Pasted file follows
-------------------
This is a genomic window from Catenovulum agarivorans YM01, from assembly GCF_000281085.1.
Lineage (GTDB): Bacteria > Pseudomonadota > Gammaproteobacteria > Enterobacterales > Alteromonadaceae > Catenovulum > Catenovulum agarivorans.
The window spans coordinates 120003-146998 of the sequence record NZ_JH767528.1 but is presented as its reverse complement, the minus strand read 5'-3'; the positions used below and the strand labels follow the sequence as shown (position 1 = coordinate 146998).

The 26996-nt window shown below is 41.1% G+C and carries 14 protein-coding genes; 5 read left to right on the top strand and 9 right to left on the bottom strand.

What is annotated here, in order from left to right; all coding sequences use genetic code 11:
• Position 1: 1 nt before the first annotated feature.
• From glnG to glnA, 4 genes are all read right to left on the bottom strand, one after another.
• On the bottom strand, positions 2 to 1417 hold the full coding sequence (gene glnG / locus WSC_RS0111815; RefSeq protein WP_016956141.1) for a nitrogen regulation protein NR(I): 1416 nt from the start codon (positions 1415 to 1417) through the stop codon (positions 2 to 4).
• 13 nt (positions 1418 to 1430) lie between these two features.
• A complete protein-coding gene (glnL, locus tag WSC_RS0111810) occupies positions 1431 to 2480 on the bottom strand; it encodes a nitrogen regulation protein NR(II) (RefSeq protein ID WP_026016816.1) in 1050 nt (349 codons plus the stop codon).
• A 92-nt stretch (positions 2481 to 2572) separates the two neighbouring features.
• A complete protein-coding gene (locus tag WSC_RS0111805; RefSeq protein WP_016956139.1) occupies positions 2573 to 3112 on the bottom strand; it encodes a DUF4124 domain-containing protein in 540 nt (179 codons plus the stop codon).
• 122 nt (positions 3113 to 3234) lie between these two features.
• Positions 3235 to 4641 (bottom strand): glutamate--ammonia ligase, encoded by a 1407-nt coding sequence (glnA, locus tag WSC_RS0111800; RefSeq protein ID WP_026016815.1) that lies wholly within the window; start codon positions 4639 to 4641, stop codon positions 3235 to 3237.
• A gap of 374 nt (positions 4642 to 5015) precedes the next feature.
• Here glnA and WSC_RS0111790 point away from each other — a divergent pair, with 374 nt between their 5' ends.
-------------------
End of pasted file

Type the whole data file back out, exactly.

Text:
This is a genomic window from Catenovulum agarivorans YM01, from assembly GCF_000281085.1.
Lineage (GTDB): Bacteria > Pseudomonadota > Gammaproteobacteria > Enterobacterales > Alteromonadaceae > Catenovulum > Catenovulum agarivorans.
The window spans coordinates 120003-146998 of the sequence record NZ_JH767528.1 but is presented as its reverse complement, the minus strand read 5'-3'; the positions used below and the strand labels follow the sequence as shown (position 1 = coordinate 146998).

The 26996-nt window shown below is 41.1% G+C and carries 14 protein-coding genes; 5 read left to right on the top strand and 9 right to left on the bottom strand.

What is annotated here, in order from left to right; all coding sequences use genetic code 11:
• Position 1: 1 nt before the first annotated feature.
• From glnG to glnA, 4 genes are all read right to left on the bottom strand, one after another.
• On the bottom strand, positions 2 to 1417 hold the full coding sequence (gene glnG / locus WSC_RS0111815; RefSeq protein WP_016956141.1) for a nitrogen regulation protein NR(I): 1416 nt from the start codon (positions 1415 to 1417) through the stop codon (positions 2 to 4).
• 13 nt (positions 1418 to 1430) lie between these two features.
• A complete protein-coding gene (glnL, locus tag WSC_RS0111810) occupies positions 1431 to 2480 on the bottom strand; it encodes a nitrogen regulation protein NR(II) (RefSeq protein ID WP_026016816.1) in 1050 nt (349 codons plus the stop codon).
• A 92-nt stretch (positions 2481 to 2572) separates the two neighbouring features.
• A complete protein-coding gene (locus tag WSC_RS0111805; RefSeq protein WP_016956139.1) occupies positions 2573 to 3112 on the bottom strand; it encodes a DUF4124 domain-containing protein in 540 nt (179 codons plus the stop codon).
• 122 nt (positions 3113 to 3234) lie between these two features.
• Positions 3235 to 4641 (bottom strand): glutamate--ammonia ligase, encoded by a 1407-nt coding sequence (glnA, locus tag WSC_RS0111800; RefSeq protein ID WP_026016815.1) that lies wholly within the window; start codon positions 4639 to 4641, stop codon positions 3235 to 3237.
• A gap of 374 nt (positions 4642 to 5015) precedes the next feature.
• Here glnA and WSC_RS0111790 point away from each other — a divergent pair, with 374 nt between their 5' ends.